You are currently displaying Big5
投奔怒海 (1982)
Boat People

Reviewed by: ororama
Date: 05/06/2022

Reviewed by: ororama
Date: 05/06/2022

Reviewed by: ororama
Date: 05/06/2022

Boat People looks at the post-war political situation in Vietnam as the government consolidates its power in the south. George Lam gives a strong performance as a naive Japanese photojournalist invited to return to Da Nang three years after the end of the war to document the progress made in reforming the region. He eventually begins to notice that he is only photographing things that his Communist Party minder wants him to, and gets permission to work on his own from a friend, a world-weary Party official (Qi Meng-Shi). He meets the official's mistress (Cora Miao), who has progressed form relationships with Japanese to French to American to Vietnamese military officers and runs an underground restaurant/bar for the elite. She helps him make connections. He befriends a poor teenager (Season Ma) and her family who are scrounging to survive as well as a former U.S. Army translator (Andy Lau), now regarded as a social undesirable.

Director Ann Hui creates a believable Vietnam, assisted by excellent performances by Season Ma, Qi Meng-Shi and Cora Miao and a very good performance by Andy Lau at the beginning of his career. The movie mostly avoids the melodrama common in Hong Kong productions and presents nuanced portraits of a variety of people within Vietnamese society. Commonly viewed as anti-Vietnamese and/or pro-Chinese at the time of its release, it now seems more fair to regard it as representing a humanist, anti-authoritarian position, rather than grinding a particular political ax.

Boat People is one of the great Hong Kong movies of the 1980s, and lessons that are still valuable can be taken from it, even though the political controversies it engaged are now mostly forgotten.

Reviewed by: pjshimmer
Date: 07/13/2013
Summary: Great film

Finally saw it. My expectations were high, having always seen it regarded as one of the crown jewels of HK cinema. I'm happy to say I wasn't disappointed. I was highly engrossed in the intense drama. Great performances by the entire cast. Cora Miao is so beautiful, seductive, and mysterious here.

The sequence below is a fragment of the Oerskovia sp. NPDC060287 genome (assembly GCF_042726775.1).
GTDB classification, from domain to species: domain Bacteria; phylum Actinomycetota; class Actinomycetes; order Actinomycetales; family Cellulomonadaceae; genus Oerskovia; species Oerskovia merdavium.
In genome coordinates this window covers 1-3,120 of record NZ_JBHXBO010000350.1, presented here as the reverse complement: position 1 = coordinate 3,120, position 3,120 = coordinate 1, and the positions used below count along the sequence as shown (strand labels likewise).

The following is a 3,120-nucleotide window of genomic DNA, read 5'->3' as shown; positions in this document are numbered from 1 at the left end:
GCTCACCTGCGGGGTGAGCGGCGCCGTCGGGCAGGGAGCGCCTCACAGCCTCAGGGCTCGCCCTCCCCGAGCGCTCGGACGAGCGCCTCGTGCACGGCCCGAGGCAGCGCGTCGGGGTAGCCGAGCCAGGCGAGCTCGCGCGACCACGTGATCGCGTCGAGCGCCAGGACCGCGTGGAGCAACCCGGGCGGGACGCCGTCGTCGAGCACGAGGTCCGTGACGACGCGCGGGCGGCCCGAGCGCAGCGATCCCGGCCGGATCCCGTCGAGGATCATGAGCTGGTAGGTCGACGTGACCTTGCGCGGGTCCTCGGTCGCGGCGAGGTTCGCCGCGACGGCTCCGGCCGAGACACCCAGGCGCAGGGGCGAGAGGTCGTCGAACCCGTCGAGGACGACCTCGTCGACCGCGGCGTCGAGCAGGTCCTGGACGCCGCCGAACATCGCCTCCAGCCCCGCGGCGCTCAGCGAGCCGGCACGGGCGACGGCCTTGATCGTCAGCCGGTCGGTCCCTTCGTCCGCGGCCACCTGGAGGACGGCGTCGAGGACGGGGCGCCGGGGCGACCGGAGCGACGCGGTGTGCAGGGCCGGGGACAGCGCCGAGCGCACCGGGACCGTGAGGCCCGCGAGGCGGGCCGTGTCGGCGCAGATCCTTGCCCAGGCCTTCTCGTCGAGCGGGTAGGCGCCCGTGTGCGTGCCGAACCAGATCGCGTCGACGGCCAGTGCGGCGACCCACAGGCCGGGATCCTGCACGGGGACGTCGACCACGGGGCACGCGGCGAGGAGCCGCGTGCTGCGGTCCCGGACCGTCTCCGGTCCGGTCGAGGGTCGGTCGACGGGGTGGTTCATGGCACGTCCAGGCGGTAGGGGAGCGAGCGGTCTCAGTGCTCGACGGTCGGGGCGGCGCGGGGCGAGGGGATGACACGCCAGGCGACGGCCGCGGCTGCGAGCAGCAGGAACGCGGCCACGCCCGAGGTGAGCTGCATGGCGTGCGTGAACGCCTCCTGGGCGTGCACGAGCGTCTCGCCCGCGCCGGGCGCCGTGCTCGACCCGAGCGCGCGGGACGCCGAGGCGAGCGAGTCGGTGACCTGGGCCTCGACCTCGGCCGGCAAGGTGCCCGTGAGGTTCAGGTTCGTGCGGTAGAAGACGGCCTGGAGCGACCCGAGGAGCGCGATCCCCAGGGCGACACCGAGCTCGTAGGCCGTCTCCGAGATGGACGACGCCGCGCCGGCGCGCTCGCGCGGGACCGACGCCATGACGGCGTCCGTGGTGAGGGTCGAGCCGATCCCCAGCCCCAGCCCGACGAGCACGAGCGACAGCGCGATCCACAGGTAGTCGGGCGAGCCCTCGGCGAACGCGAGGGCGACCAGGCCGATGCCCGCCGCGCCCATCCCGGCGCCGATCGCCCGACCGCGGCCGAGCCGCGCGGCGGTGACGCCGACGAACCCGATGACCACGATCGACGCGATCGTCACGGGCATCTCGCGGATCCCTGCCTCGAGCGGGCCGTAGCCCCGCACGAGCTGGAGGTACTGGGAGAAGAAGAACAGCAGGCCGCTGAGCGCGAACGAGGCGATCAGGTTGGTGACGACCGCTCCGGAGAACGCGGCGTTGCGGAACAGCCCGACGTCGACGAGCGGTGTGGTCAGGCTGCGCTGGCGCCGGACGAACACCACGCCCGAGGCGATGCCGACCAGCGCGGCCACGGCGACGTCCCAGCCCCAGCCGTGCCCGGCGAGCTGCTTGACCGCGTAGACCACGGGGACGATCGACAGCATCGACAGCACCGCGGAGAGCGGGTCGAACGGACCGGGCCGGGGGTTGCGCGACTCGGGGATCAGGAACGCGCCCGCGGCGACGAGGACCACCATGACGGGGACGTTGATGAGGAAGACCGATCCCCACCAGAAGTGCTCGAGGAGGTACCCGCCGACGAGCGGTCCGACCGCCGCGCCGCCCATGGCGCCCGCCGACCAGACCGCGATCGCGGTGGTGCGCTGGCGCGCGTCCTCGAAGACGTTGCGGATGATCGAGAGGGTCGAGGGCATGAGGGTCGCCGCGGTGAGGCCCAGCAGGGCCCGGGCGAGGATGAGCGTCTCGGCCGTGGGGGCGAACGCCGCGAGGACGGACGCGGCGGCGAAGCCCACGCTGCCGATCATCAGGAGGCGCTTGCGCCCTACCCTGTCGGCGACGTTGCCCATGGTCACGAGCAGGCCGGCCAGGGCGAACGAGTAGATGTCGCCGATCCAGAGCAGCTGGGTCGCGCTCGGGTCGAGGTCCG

The language choice was distracting. A Japanese visits Vietnam and talks to all Vietnamese people in - you guessed it - Cantonese. Other than that, film is almost perfect.

Reviewer Score: 9

Reviewed by: STSH
Date: 03/15/2006
Summary: Stunning

Close to film-making perfection.

For those who doubt it, this is *the* film that proves that George Lam really can act and Ann Hui is a terrific director. Having seen "Lam" in any number of fluffy roles where he simply either sings or hangs around, it was great to see him tackle this meaty role, as a photo journalist on assignment in Vietnam who gets to close to his subject. But top acting honours go to Season Ma, whose performance is both gritty and flawless.

This is one of only a small number of films made in HK that deal with people smuggling from Vietnam in any serious manner, and it is stark and compulsive viewing. A must see.

Reviewer Score: 10

Reviewed by: Inner Strength
Date: 11/16/2002
Summary: CLASSIC

Excellent film. A classic!


Reviewer Score: 10

Reviewed by: hkcinema
Date: 12/08/1999

Drama recounting the story of a journalist (Lam) visitingVietnam during the Vietnam war. He meets various characters in the story. One of the being Lau's Vietnamese character who does everything to save enough money in order to smuggle out of the country. Very graphic in some scenes depicting the war and a sad ending.

[Reviewed by Edith Fung]